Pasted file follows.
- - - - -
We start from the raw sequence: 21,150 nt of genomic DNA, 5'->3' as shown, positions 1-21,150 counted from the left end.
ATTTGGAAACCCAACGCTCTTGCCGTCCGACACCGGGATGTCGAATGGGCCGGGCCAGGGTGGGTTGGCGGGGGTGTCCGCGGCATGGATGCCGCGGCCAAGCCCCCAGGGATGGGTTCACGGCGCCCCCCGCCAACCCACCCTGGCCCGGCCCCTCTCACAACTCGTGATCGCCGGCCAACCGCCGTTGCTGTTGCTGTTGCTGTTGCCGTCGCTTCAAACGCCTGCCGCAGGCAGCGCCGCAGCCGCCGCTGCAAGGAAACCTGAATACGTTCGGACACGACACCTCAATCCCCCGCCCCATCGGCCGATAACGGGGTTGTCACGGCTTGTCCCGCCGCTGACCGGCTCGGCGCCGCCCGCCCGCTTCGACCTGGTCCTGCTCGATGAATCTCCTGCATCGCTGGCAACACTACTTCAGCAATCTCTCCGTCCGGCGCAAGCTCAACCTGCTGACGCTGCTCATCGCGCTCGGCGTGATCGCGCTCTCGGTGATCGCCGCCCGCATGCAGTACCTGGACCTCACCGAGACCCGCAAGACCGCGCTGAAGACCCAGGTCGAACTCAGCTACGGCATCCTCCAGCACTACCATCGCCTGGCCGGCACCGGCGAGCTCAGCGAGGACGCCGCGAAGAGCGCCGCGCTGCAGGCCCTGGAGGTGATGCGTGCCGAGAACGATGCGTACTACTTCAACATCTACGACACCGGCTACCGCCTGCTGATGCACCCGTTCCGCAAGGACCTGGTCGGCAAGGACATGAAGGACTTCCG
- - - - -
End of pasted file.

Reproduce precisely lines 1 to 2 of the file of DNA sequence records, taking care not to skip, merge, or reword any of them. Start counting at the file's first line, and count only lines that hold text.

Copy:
We start from the raw sequence: 21,150 nt of genomic DNA, 5'->3' as shown, positions 1-21,150 counted from the left end.
ATTTGGAAACCCAACGCTCTTGCCGTCCGACACCGGGATGTCGAATGGGCCGGGCCAGGGTGGGTTGGCGGGGGTGTCCGCGGCATGGATGCCGCGGCCAAGCCCCCAGGGATGGGTTCACGGCGCCCCCCGCCAACCCACCCTGGCCCGGCCCCTCTCACAACTCGTGATCGCCGGCCAACCGCCGTTGCTGTTGCTGTTGCTGTTGCCGTCGCTTCAAACGCCTGCCGCAGGCAGCGCCGCAGCCGCCGCTGCAAGGAAACCTGAATACGTTCGGACACGACACCTCAATCCCCCGCCCCATCGGCCGATAACGGGGTTGTCACGGCTTGTCCCGCCGCTGACCGGCTCGGCGCCGCCCGCCCGCTTCGACCTGGTCCTGCTCGATGAATCTCCTGCATCGCTGGCAACACTACTTCAGCAATCTCTCCGTCCGGCGCAAGCTCAACCTGCTGACGCTGCTCATCGCGCTCGGCGTGATCGCGCTCTCGGTGATCGCCGCCCGCATGCAGTACCTGGACCTCACCGAGACCCGCAAGACCGCGCTGAAGACCCAGGTCGAACTCAGCTACGGCATCCTCCAGCACTACCATCGCCTGGCCGGCACCGGCGAGCTCAGCGAGGACGCCGCGAAGAGCGCCGCGCTGCAGGCCCTGGAGGTGATGCGTGCCGAGAACGATGCGTACTACTTCAACATCTACGACACCGGCTACCGCCTGCTGATGCACCCGTTCCGCAAGGACCTGGTCGGCAAGGACATGAAGGACTTCCG